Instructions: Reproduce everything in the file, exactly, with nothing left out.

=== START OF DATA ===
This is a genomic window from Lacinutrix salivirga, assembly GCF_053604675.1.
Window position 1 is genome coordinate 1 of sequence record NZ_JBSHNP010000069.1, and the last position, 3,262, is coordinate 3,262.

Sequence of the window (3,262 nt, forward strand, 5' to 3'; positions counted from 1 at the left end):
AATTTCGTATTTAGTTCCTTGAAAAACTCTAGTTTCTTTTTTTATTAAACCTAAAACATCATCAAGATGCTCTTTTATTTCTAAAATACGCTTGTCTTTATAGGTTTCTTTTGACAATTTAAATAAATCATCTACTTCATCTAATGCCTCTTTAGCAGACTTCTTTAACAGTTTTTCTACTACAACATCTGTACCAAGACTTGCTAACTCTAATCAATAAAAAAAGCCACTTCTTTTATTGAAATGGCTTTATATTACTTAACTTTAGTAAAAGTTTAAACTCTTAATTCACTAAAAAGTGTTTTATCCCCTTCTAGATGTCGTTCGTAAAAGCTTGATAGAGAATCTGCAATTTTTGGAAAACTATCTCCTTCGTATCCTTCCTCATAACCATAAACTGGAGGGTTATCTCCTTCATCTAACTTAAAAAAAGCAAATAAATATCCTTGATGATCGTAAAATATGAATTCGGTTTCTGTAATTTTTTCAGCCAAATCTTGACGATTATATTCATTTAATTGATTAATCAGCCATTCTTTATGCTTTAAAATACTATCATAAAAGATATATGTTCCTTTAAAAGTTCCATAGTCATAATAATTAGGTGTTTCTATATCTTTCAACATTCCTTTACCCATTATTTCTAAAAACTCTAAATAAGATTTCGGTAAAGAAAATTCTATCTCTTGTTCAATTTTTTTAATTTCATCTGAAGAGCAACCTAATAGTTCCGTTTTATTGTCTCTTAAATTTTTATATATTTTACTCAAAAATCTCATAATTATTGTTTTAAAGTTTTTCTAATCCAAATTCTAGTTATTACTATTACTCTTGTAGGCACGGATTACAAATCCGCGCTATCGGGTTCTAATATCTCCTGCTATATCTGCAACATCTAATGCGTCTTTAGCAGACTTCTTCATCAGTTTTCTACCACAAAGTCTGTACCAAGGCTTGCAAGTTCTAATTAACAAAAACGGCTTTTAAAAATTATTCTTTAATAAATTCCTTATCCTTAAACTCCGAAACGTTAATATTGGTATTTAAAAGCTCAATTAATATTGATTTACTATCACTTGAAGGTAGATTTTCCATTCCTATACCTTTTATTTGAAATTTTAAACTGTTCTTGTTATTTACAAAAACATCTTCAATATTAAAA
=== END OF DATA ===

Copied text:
This is a genomic window from Lacinutrix salivirga, assembly GCF_053604675.1.
Window position 1 is genome coordinate 1 of sequence record NZ_JBSHNP010000069.1, and the last position, 3,262, is coordinate 3,262.

Sequence of the window (3,262 nt, forward strand, 5' to 3'; positions counted from 1 at the left end):
AATTTCGTATTTAGTTCCTTGAAAAACTCTAGTTTCTTTTTTTATTAAACCTAAAACATCATCAAGATGCTCTTTTATTTCTAAAATACGCTTGTCTTTATAGGTTTCTTTTGACAATTTAAATAAATCATCTACTTCATCTAATGCCTCTTTAGCAGACTTCTTTAACAGTTTTTCTACTACAACATCTGTACCAAGACTTGCTAACTCTAATCAATAAAAAAAGCCACTTCTTTTATTGAAATGGCTTTATATTACTTAACTTTAGTAAAAGTTTAAACTCTTAATTCACTAAAAAGTGTTTTATCCCCTTCTAGATGTCGTTCGTAAAAGCTTGATAGAGAATCTGCAATTTTTGGAAAACTATCTCCTTCGTATCCTTCCTCATAACCATAAACTGGAGGGTTATCTCCTTCATCTAACTTAAAAAAAGCAAATAAATATCCTTGATGATCGTAAAATATGAATTCGGTTTCTGTAATTTTTTCAGCCAAATCTTGACGATTATATTCATTTAATTGATTAATCAGCCATTCTTTATGCTTTAAAATACTATCATAAAAGATATATGTTCCTTTAAAAGTTCCATAGTCATAATAATTAGGTGTTTCTATATCTTTCAACATTCCTTTACCCATTATTTCTAAAAACTCTAAATAAGATTTCGGTAAAGAAAATTCTATCTCTTGTTCAATTTTTTTAATTTCATCTGAAGAGCAACCTAATAGTTCCGTTTTATTGTCTCTTAAATTTTTATATATTTTACTCAAAAATCTCATAATTATTGTTTTAAAGTTTTTCTAATCCAAATTCTAGTTATTACTATTACTCTTGTAGGCACGGATTACAAATCCGCGCTATCGGGTTCTAATATCTCCTGCTATATCTGCAACATCTAATGCGTCTTTAGCAGACTTCTTCATCAGTTTTCTACCACAAAGTCTGTACCAAGGCTTGCAAGTTCTAATTAACAAAAACGGCTTTTAAAAATTATTCTTTAATAAATTCCTTATCCTTAAACTCCGAAACGTTAATATTGGTATTTAAAAGCTCAATTAATATTGATTTACTATCACTTGAAGGTAGATTTTCCATTCCTATACCTTTTATTTGAAATTTTAAACTGTTCTTGTTATTTACAAAAACATCTTCAATATTAAAA